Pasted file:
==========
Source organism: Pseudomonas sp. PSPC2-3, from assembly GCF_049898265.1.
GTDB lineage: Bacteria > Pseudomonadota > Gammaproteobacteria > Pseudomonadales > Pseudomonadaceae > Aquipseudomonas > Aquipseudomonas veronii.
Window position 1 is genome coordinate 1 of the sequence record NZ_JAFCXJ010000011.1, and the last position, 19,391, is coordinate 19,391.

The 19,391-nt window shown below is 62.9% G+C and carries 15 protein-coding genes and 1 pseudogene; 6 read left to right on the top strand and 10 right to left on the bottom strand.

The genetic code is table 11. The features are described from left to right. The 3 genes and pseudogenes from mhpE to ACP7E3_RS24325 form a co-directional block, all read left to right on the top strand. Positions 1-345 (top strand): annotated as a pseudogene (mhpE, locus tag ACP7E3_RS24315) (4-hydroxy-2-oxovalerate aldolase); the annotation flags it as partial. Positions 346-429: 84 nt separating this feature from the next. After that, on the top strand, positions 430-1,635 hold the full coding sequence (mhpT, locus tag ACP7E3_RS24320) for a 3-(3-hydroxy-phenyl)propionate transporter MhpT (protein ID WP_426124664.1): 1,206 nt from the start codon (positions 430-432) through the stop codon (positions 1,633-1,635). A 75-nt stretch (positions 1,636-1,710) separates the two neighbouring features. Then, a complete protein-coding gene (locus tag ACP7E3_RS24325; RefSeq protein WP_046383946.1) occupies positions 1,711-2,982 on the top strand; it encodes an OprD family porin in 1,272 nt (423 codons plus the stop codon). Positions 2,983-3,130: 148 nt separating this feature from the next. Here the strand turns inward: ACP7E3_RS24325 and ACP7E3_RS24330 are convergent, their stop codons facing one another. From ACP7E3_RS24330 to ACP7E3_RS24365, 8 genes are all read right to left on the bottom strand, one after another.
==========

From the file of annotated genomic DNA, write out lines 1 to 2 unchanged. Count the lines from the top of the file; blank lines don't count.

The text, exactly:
Source organism: Pseudomonas sp. PSPC2-3, from assembly GCF_049898265.1.
GTDB lineage: Bacteria > Pseudomonadota > Gammaproteobacteria > Pseudomonadales > Pseudomonadaceae > Aquipseudomonas > Aquipseudomonas veronii.